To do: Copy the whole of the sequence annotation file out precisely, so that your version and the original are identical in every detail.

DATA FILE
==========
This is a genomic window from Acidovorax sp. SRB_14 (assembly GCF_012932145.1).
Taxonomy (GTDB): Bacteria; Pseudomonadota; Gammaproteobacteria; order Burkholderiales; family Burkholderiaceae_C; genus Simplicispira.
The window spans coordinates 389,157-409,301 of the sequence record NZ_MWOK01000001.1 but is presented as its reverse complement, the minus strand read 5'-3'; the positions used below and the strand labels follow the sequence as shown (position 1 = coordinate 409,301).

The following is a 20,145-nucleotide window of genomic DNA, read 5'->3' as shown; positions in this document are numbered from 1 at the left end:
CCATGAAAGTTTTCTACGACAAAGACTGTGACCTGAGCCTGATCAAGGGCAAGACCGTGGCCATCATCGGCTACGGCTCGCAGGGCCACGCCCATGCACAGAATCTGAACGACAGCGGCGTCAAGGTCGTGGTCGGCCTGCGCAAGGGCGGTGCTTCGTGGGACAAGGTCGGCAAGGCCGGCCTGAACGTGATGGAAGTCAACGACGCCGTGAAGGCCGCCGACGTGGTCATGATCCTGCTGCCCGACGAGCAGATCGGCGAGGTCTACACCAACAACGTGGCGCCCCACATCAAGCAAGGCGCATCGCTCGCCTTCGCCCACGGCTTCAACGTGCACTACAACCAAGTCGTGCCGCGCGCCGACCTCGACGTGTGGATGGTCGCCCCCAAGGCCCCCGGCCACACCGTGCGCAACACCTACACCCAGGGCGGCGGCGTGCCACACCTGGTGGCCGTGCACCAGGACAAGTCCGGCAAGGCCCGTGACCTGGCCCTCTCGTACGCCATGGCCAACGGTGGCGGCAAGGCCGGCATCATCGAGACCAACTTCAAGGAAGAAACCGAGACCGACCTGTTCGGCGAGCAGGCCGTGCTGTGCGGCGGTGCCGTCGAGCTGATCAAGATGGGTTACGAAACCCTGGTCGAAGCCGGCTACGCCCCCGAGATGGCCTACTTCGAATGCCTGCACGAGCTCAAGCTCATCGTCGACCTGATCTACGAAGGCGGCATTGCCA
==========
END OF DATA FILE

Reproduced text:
This is a genomic window from Acidovorax sp. SRB_14 (assembly GCF_012932145.1).
Taxonomy (GTDB): Bacteria; Pseudomonadota; Gammaproteobacteria; order Burkholderiales; family Burkholderiaceae_C; genus Simplicispira.
The window spans coordinates 389,157-409,301 of the sequence record NZ_MWOK01000001.1 but is presented as its reverse complement, the minus strand read 5'-3'; the positions used below and the strand labels follow the sequence as shown (position 1 = coordinate 409,301).

The following is a 20,145-nucleotide window of genomic DNA, read 5'->3' as shown; positions in this document are numbered from 1 at the left end:
CCATGAAAGTTTTCTACGACAAAGACTGTGACCTGAGCCTGATCAAGGGCAAGACCGTGGCCATCATCGGCTACGGCTCGCAGGGCCACGCCCATGCACAGAATCTGAACGACAGCGGCGTCAAGGTCGTGGTCGGCCTGCGCAAGGGCGGTGCTTCGTGGGACAAGGTCGGCAAGGCCGGCCTGAACGTGATGGAAGTCAACGACGCCGTGAAGGCCGCCGACGTGGTCATGATCCTGCTGCCCGACGAGCAGATCGGCGAGGTCTACACCAACAACGTGGCGCCCCACATCAAGCAAGGCGCATCGCTCGCCTTCGCCCACGGCTTCAACGTGCACTACAACCAAGTCGTGCCGCGCGCCGACCTCGACGTGTGGATGGTCGCCCCCAAGGCCCCCGGCCACACCGTGCGCAACACCTACACCCAGGGCGGCGGCGTGCCACACCTGGTGGCCGTGCACCAGGACAAGTCCGGCAAGGCCCGTGACCTGGCCCTCTCGTACGCCATGGCCAACGGTGGCGGCAAGGCCGGCATCATCGAGACCAACTTCAAGGAAGAAACCGAGACCGACCTGTTCGGCGAGCAGGCCGTGCTGTGCGGCGGTGCCGTCGAGCTGATCAAGATGGGTTACGAAACCCTGGTCGAAGCCGGCTACGCCCCCGAGATGGCCTACTTCGAATGCCTGCACGAGCTCAAGCTCATCGTCGACCTGATCTACGAAGGCGGCATTGCCA